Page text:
3 vols. Modena Italy: Franco Casimo Panini, 1994. Vol. 1: 595 pp.; 790 color ills. Vol. 2: 534 pp.; 120 b/w ills. Vols. 3: 40 loose-leaf maps. L 1,000,000
Many a scholar, impatient to see the newly restored Sistine Chapel, races through the subject of these two books, the Gallery of Geographical Maps in the Vatican Palace, and remains largely impervious to its - until now - almost impenetrable appeal. What seems an overlong, overbright corridor impeding the speedy attainment of one's goal is as crowded with gilded, framed decoration on its walls and vault as it is with dazed tourists clustered around their guides. These books have provided a great service to the history of art and, indirectly, to the future visitors to the papal residence, for they give us a reason to halt in our tracks and take note of the remarkable accomplishment sponsored by the Counter-Reformation pope Gregory XIII (1572-85), the same pontiff who promoted the current calendar named for him.
Beginning around 1578, Gregory XIII built a new story 120 meters long atop a corridor flanking the Belvedere Courtyard, which Bramante had built under Julius II (1505-13) to convert the grounds and gardens to the north of the Vatican Palace into a terraced garden-theater. The Gallery of Geographical Maps was part of a comprehensive building program within the Vatican complex that celebrated the goals of the Gregorian papacy: a papal apartment commemorating the calendar reform, the Tower of the Winds, served as the culmination of the new passageway from the ceremonial core of the Vatican Palace out to the garden courts. Just as the reform of time's measurement under the pope's leadership was presented in the Tower of the Winds as a sign of metaphysical unity that resolved earth-shattering conflicts within the Church after Protestant upheavals had cracked the bedrock of that institution, so the gallery was to provide a magnificent space that vividly illustrated, blow-by-blow, the hard-won achievement of geographical and spiritual wholeness of the Church with the pope as its unifying head.
The dazzlingly complex decoration of the new papal ambulatio resolves itself into two related parts that knit together the appearance of geographical and spiritual harmony. First, running down both walls, alternating with windows, are huge maps of all the provinces of Italy, many surveyed expressly for this commission. Regions such as the Spanish-dominated islands of Corsica, Sardinia, and Sicily, as well as the former papal seat of Avignon in France, were included regardless of actual political sovereignty in order to signify the Church's greater authority. Each map's placement on the wall roughly corresponds to the geographical position of the region it represents on the peninsula; the separation of the scheme by the central passageway reflects, as an inscription indicates, the peninsula's division by the Apennine mountain range down its spine. Second, crisscrossing the vault are patterns of interlocking framed narratives containing manifold scenes from Church history, many of miraculous victories over life-threatening enemies, that took place in the regions depicted below. A welter of other subjects in the vault, from Old Testament sacrifices attesting to the antiquity and sanctity of the Christian mass that had been assailed by Protestants to the rich variety of birds native to Italy - styled here as nature's paradise - contributes to the overall program. The staggering multiplicity of images in the vault can be understood in part by the circumstances under which the gallery was constructed: the pictures visibly assert the sacred efficacy of images in a time when Protestant reformers questioned their devotional purpose. The quantity of episodes from the post-biblical history of the Church that are linked to the physical locus of their occurrence, almost as documentary proof, likewise countermands, by chronicling the Catholic version of sacred history, the shrill objections of Northern reformers to the Catholic belief in nonscriptural tradition that was reavowed by the Council of Trent (1545-63).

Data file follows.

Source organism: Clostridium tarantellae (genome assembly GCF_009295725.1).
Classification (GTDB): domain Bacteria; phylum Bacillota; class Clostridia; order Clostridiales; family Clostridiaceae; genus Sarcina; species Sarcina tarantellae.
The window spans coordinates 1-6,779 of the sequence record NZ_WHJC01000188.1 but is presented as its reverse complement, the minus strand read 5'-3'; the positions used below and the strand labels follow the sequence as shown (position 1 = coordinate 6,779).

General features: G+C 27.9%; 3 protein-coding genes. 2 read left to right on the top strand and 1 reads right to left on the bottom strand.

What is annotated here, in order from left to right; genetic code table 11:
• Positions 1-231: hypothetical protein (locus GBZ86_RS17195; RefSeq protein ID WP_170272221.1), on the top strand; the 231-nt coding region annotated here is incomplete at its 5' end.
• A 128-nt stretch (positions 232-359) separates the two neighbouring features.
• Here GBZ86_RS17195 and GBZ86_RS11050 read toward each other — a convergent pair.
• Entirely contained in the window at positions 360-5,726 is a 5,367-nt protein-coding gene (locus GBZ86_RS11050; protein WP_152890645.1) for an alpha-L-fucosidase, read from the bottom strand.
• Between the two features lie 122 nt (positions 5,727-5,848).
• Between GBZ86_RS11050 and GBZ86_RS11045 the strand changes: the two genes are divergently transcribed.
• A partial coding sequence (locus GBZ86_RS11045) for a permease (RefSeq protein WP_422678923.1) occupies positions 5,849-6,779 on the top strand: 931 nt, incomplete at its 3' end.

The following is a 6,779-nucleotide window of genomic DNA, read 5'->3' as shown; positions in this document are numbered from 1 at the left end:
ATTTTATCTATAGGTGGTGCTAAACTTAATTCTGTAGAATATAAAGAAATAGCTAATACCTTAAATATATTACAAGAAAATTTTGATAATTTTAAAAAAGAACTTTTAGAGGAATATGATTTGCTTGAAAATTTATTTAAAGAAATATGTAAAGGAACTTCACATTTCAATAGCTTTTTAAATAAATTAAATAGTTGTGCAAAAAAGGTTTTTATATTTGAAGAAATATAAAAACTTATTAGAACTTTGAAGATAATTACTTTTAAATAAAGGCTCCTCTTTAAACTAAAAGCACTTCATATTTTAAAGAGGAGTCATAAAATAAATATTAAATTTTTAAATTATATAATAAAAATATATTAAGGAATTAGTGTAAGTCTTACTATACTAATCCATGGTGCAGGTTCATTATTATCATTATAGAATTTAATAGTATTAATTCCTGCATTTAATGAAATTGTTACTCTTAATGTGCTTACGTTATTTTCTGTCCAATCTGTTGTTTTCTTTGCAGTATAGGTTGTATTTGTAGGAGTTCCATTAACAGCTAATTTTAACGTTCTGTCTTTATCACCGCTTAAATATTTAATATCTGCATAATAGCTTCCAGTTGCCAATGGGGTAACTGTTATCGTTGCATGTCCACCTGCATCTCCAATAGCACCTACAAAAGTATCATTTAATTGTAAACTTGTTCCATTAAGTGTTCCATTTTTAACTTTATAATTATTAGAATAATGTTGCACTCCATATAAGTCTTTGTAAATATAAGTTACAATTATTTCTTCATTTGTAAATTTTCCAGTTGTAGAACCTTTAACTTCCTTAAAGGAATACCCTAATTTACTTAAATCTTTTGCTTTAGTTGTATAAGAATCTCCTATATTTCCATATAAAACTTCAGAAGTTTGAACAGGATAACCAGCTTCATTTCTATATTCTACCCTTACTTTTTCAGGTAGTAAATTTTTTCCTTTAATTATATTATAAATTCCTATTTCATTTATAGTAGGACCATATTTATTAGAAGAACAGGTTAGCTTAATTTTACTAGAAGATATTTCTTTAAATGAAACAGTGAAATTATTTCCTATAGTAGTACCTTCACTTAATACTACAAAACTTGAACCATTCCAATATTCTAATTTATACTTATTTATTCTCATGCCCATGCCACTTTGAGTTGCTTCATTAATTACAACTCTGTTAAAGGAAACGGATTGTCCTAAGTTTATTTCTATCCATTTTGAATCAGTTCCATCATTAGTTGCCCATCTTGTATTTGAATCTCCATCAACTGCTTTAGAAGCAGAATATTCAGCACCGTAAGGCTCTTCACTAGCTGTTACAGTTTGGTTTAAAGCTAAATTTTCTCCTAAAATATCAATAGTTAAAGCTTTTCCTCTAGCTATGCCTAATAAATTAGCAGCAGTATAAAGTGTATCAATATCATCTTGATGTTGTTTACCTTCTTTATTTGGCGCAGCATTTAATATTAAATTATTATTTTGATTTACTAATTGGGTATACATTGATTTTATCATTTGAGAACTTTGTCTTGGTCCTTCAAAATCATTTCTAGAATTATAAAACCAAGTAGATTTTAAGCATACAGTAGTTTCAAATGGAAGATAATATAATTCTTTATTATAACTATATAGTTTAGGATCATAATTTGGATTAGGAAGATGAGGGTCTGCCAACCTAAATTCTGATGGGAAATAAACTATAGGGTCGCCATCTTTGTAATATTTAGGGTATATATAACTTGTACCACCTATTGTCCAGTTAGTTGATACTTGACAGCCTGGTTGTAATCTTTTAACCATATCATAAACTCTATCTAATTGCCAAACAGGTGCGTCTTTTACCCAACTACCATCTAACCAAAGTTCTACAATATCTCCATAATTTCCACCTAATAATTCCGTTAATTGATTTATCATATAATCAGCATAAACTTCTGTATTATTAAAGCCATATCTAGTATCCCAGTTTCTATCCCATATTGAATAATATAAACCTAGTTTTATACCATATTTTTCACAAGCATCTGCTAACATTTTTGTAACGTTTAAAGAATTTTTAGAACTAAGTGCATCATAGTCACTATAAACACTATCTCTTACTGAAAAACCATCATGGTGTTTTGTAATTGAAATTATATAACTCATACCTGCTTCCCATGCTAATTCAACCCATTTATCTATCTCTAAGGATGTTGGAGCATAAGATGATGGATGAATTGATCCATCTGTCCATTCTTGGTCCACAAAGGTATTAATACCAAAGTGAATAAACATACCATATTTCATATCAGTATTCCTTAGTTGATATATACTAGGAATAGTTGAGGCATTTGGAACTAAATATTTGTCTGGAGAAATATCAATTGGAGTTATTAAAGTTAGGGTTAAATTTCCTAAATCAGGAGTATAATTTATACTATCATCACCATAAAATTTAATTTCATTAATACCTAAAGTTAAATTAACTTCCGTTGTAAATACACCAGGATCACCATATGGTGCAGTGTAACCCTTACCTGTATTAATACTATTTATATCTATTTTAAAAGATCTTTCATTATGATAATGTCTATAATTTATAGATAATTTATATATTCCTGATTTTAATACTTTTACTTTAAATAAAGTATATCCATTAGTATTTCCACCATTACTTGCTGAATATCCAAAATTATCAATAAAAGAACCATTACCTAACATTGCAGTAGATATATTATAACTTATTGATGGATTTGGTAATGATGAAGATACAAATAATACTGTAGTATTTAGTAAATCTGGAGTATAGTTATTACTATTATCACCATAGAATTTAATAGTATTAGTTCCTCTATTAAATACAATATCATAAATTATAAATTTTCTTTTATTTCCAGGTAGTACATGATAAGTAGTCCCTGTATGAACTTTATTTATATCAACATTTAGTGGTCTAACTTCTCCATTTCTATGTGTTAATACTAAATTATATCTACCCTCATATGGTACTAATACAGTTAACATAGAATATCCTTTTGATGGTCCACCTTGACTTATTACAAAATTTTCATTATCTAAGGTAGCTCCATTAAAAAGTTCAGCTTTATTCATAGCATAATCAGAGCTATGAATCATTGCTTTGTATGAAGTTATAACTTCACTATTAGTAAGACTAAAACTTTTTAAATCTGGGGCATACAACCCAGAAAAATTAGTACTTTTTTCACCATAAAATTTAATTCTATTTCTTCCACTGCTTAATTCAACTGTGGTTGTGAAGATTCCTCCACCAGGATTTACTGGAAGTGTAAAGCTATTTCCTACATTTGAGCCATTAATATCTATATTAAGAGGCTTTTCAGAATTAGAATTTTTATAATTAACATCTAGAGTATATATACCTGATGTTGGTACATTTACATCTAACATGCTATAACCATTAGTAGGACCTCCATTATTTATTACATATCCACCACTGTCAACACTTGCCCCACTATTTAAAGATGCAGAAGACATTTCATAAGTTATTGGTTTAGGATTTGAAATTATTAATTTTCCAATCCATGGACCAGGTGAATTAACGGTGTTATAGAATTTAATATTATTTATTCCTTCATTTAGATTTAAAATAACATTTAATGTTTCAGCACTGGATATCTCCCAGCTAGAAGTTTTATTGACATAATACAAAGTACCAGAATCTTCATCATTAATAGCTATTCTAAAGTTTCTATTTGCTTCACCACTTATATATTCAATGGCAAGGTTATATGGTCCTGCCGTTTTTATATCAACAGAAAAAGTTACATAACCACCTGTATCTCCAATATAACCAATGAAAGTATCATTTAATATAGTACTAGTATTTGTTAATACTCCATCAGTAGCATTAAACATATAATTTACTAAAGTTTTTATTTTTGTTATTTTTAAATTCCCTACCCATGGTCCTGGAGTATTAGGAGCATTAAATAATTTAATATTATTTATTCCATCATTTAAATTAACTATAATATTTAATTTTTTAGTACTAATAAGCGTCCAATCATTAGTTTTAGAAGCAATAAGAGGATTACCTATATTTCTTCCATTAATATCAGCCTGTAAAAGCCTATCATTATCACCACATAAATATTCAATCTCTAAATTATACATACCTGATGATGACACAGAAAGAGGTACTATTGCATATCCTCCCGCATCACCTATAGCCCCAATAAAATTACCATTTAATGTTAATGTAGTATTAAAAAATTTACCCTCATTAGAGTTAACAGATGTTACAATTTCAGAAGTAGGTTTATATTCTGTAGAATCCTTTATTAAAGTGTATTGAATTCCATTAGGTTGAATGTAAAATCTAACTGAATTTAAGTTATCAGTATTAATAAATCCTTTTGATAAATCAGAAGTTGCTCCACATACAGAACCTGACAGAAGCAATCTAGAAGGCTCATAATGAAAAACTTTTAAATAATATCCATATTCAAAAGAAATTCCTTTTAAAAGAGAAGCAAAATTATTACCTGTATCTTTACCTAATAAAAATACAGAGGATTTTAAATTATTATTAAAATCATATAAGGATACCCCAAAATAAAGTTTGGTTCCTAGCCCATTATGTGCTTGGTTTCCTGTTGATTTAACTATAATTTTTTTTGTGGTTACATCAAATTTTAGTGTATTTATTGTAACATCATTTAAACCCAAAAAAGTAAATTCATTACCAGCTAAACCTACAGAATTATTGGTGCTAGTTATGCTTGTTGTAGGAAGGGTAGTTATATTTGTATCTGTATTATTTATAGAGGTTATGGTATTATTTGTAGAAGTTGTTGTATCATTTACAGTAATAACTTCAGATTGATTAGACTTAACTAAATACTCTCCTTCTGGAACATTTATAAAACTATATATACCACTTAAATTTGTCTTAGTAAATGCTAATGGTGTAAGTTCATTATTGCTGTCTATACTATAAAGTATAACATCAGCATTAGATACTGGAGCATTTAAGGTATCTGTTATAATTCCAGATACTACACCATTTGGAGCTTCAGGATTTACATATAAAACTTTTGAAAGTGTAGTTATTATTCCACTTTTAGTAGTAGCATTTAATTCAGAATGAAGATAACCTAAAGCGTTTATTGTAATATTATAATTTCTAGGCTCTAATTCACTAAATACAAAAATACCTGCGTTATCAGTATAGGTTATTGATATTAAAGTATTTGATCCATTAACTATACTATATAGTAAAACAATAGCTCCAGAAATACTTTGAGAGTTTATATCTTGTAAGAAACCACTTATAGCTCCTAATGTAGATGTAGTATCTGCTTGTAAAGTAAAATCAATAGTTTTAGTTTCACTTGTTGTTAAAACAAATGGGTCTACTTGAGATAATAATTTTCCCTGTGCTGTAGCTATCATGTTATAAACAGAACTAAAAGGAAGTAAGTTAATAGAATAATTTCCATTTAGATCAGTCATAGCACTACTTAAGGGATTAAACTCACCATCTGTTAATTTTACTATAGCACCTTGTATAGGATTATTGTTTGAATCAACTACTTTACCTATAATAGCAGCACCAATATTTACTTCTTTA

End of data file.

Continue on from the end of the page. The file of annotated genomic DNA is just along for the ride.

The impediment to grasping the significance of this remarkable space is not that scholars have not addressed themselves to this puzzling monument in the past, for a few have, most recently the late Iris Cheney.(1) It is, rather, the daunting scale of the undertaking. These authors are the first to perform the essential task of treating the whole program of the maps and the vault together and in depth. I hasten to point out the earlier date of Margret Schutte's book, for the authors of the publication edited by Lucio Gambi and Antonio Pinelli make profitable use of her observations and, if truth be told, owe her a great deal in cracking the particularities of the program. Regrettably, they do not adequately acknowledge her labors in this neglected vineyard, a subject to which I shall return. That said, it is fortunate indeed that these books can be consulted simultaneously, for they complement one another to a degree. The Gambi and Pinelli monograph is an impressive contribution from the point of view of visual documentation alone. The first of the three volumes, called the Atlas, is filled with a stupendous and costly range of illustrations that treat the monument with a respect usually accorded the Sistine ceiling: 790 color photographs of virtually every view and detail one might wish to see and, in addition, a helpful variety of diagrams to make the difficult decorative scheme comprehensible. Supplementary illustrations of high quality enrich the text volume, including preparatory drawings, related printed maps, and little-known imagery from the Gregorian papacy. As if that were not enough, a third volume contains larger loose-leaf reproductions of each map in the Atlas and, considerately, a small magnifying glass. This focus on the riches of the visual material is intentional, according to Salvatore Settis, editor of the series Mirabilia Italiae to which these volumes belong.(2) He writes in his introduction (pp. 7-8) that the point of this new series is to reverse the traditional relationship in books between text and image. The illustrations, which progress through the Atlas volumes in the "proper order," according to Settis, are not scattered as a consequence of...